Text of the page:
The composite index of Leading Economic Indicators soared 0.6% in April following a revised 0.2% decrease in March, first reported as a 0.1% dip, the Conference Board reported Friday.
The coincident index gained 0.1% in April after a revised 0.2% slip in March, first reported as a 0.1% fall, while the lagging index rose 0.1% after a revised 0.2% gain in March, first reported as a 0.3% increase.
The LEI stands at 95.0, the coincident index is at 105.6 and the lagging index is at 118.4 The LEI has a baseline of 100, which reflects the level in 2004.
Economists polled by Thomson Reuters predicted LEI would be up 0.2% in the month.
"The index is 3.5% higher (annualized) than six months ago, suggesting expansion," said the Conference Board economist Ken Goldstein. "However, the biggest risk right now is the adverse impact of cuts in federal spending. The biggest positive factor is the potential for improvement in the recovering housing and labor markets. The biggest unknown is the resiliency in confidence, both consumer and business."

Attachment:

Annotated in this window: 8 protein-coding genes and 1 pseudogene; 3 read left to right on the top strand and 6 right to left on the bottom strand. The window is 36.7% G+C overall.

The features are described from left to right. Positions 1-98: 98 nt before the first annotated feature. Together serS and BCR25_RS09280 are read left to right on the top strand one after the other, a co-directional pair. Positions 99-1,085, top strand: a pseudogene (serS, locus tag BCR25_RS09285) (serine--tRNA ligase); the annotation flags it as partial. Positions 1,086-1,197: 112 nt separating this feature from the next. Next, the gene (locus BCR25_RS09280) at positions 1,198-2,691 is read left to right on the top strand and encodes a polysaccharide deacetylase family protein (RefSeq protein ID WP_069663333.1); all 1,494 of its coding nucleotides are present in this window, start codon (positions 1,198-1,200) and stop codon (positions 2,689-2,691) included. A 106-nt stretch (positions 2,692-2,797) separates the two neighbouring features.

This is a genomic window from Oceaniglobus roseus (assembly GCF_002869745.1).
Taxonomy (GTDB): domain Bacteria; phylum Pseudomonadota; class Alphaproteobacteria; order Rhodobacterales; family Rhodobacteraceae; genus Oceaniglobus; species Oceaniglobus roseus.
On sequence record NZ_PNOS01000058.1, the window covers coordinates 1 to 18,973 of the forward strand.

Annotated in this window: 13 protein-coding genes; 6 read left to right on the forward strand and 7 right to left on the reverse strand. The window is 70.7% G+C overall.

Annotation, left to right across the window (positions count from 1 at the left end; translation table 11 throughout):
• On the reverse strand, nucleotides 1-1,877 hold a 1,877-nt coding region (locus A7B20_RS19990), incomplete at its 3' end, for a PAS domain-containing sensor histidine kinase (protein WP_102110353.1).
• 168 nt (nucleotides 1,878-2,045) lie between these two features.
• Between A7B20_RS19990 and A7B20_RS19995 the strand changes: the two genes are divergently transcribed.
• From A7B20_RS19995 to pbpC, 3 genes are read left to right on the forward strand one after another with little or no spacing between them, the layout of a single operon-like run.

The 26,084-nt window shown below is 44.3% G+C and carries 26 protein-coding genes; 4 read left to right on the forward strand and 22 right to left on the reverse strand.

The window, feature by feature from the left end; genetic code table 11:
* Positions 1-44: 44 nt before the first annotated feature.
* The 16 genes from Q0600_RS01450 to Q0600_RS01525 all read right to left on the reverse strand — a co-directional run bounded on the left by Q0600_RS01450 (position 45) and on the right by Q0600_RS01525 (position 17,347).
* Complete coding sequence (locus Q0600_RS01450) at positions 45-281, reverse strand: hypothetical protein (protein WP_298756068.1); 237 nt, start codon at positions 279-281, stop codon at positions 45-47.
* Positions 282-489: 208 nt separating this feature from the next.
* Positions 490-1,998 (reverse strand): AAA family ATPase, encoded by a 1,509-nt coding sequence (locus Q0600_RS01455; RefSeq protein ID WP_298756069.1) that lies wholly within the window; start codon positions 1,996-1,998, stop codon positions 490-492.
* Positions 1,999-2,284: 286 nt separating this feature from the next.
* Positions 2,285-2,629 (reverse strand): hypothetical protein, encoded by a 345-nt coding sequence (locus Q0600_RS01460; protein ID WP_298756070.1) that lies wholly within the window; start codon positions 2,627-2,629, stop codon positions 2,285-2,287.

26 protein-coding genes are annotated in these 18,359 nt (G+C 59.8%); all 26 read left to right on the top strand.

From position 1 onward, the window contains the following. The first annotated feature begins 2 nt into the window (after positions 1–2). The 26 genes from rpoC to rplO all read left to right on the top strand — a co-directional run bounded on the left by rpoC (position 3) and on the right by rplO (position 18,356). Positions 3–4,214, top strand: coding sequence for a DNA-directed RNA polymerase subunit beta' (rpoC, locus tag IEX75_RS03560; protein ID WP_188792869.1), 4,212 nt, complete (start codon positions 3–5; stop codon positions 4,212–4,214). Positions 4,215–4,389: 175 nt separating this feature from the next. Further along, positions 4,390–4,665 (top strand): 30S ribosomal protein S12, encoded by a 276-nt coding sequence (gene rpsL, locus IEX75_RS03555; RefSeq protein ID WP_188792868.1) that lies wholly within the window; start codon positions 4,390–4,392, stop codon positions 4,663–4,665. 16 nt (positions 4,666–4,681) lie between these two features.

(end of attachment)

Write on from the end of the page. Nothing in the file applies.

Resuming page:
"After a slight decline in March, the U.S. LEI rebounded in April, led by housing permits and the interest rate spread," said the Conference Board Economist Ataman Ozyildirim. "Labor market conditions also contributed, although consumers' outlook on the economy remains weak. In general, the LEI points to a continuing economic expansion with some upside potential. Meanwhile, the CEI, a measure of current conditions, has returned to a slow growth path, despite declining industrial production in April."
Seven of the 10 indicators that comprise the LEI rose in April: building permits, interest rate spread, average weekly initial claims for unemployment insurance (inverted), Leading Credit Index (inverted), stock prices, manufacturers' new orders for nondefense capital goods excluding aircraft and manufacturers' new orders for consumer goods and materials. Average consumer expectations for business conditions, average weekly manufacturing hours, and the ISM new orders index were negative.
The coincident index saw personal income less transfer payments, employees on nonagricultural payrolls, and manufacturing and trade sales rise in the month. Industrial production was negative.
The lagging index saw positives from average duration of unemployment (inverted) and change in index of labor cost per unit of output, manufacturing. Commercial industrial loans outstanding, change in CPI for services, and ratio of consumer installment credit to personal income were negative. Ratio of manufacturing and trade inventories to sales and average prime rate charged by banks were flat in the month.